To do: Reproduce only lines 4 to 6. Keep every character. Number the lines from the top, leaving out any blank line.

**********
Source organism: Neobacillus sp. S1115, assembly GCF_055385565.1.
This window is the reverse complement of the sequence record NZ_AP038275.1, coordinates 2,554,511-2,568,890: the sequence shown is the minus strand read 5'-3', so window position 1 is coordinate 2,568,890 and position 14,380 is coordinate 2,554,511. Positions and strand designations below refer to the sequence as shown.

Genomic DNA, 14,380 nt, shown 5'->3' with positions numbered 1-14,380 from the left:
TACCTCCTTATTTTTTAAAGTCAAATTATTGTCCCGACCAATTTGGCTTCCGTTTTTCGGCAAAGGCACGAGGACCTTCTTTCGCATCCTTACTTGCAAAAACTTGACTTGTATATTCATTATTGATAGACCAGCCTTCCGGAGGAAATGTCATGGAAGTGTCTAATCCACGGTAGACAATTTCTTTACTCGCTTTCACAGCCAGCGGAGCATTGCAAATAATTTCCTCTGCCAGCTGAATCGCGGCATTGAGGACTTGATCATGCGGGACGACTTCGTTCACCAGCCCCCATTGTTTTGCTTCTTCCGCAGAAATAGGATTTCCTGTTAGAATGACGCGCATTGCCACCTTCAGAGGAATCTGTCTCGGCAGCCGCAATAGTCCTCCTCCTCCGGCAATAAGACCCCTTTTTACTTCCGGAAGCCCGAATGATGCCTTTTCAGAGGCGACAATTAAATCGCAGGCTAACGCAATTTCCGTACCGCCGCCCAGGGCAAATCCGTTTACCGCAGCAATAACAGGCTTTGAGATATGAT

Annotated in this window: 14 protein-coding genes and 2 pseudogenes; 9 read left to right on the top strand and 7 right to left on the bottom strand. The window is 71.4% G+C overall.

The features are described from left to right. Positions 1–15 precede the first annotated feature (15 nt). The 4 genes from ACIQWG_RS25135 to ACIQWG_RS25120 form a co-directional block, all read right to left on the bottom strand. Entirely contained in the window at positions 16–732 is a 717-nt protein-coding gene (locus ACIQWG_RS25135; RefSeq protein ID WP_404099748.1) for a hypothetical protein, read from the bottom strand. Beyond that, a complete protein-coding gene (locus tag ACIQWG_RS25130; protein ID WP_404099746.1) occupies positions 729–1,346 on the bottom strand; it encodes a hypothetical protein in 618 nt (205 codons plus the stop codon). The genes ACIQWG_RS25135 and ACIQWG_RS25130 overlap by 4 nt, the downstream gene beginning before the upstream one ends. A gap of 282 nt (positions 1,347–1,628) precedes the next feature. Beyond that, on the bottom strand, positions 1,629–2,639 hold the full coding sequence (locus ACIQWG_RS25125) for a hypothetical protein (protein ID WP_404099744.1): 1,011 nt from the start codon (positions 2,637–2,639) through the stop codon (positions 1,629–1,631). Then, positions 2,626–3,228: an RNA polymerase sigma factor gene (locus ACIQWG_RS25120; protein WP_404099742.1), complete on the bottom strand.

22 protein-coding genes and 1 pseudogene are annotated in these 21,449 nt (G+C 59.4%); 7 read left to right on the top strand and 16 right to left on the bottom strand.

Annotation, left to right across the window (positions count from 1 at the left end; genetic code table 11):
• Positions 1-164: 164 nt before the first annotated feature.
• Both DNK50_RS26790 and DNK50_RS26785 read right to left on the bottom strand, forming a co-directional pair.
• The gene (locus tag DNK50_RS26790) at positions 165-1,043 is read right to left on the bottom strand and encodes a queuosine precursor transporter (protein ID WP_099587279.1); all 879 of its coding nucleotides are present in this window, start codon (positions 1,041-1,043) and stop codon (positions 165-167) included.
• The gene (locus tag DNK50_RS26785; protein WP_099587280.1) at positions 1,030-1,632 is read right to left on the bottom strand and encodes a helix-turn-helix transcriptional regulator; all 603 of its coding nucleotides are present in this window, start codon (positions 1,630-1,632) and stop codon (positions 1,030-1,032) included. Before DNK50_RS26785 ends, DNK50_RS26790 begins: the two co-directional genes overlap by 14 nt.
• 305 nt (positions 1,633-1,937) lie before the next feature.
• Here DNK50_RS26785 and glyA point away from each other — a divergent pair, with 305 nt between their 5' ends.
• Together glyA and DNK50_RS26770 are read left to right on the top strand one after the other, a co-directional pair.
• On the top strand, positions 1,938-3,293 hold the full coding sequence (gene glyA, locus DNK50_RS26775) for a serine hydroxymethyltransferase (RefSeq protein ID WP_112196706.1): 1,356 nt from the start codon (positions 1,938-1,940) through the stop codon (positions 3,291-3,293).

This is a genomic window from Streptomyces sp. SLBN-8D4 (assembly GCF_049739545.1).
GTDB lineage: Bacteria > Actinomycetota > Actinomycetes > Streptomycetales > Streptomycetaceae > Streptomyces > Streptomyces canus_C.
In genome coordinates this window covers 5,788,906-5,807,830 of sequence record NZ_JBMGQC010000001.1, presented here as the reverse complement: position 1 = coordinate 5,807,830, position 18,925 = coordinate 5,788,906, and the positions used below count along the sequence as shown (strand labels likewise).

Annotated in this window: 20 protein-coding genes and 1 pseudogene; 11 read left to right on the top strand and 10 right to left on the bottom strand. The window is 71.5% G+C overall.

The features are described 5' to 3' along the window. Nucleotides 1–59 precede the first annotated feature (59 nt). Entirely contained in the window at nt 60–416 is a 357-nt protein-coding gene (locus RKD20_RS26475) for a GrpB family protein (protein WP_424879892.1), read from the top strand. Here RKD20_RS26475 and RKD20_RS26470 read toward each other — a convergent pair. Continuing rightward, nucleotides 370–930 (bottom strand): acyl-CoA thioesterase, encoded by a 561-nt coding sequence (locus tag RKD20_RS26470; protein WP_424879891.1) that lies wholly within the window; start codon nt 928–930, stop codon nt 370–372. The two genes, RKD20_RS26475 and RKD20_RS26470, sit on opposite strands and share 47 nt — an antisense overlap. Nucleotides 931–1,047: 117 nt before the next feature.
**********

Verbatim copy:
TACCTCCTTATTTTTTAAAGTCAAATTATTGTCCCGACCAATTTGGCTTCCGTTTTTCGGCAAAGGCACGAGGACCTTCTTTCGCATCCTTACTTGCAAAAACTTGACTTGTATATTCATTATTGATAGACCAGCCTTCCGGAGGAAATGTCATGGAAGTGTCTAATCCACGGTAGACAATTTCTTTACTCGCTTTCACAGCCAGCGGAGCATTGCAAATAATTTCCTCTGCCAGCTGAATCGCGGCATTGAGGACTTGATCATGCGGGACGACTTCGTTCACCAGCCCCCATTGTTTTGCTTCTTCCGCAGAAATAGGATTTCCTGTTAGAATGACGCGCATTGCCACCTTCAGAGGAATCTGTCTCGGCAGCCGCAATAGTCCTCCTCCTCCGGCAATAAGACCCCTTTTTACTTCCGGAAGCCCGAATGATGCCTTTTCAGAGGCGACAATTAAATCGCAGGCTAACGCAATTTCCGTACCGCCGCCCAGGGCAAATCCGTTTACCGCAGCAATAACAGGCTTTGAGATATGAT

Annotated in this window: 14 protein-coding genes and 2 pseudogenes; 9 read left to right on the top strand and 7 right to left on the bottom strand. The window is 71.4% G+C overall.

The features are described from left to right. Positions 1–15 precede the first annotated feature (15 nt). The 4 genes from ACIQWG_RS25135 to ACIQWG_RS25120 form a co-directional block, all read right to left on the bottom strand. Entirely contained in the window at positions 16–732 is a 717-nt protein-coding gene (locus ACIQWG_RS25135; RefSeq protein ID WP_404099748.1) for a hypothetical protein, read from the bottom strand. Beyond that, a complete protein-coding gene (locus tag ACIQWG_RS25130; protein ID WP_404099746.1) occupies positions 729–1,346 on the bottom strand; it encodes a hypothetical protein in 618 nt (205 codons plus the stop codon). The genes ACIQWG_RS25135 and ACIQWG_RS25130 overlap by 4 nt, the downstream gene beginning before the upstream one ends. A gap of 282 nt (positions 1,347–1,628) precedes the next feature. Beyond that, on the bottom strand, positions 1,629–2,639 hold the full coding sequence (locus ACIQWG_RS25125) for a hypothetical protein (protein ID WP_404099744.1): 1,011 nt from the start codon (positions 2,637–2,639) through the stop codon (positions 1,629–1,631). Then, positions 2,626–3,228: an RNA polymerase sigma factor gene (locus ACIQWG_RS25120; protein WP_404099742.1), complete on the bottom strand.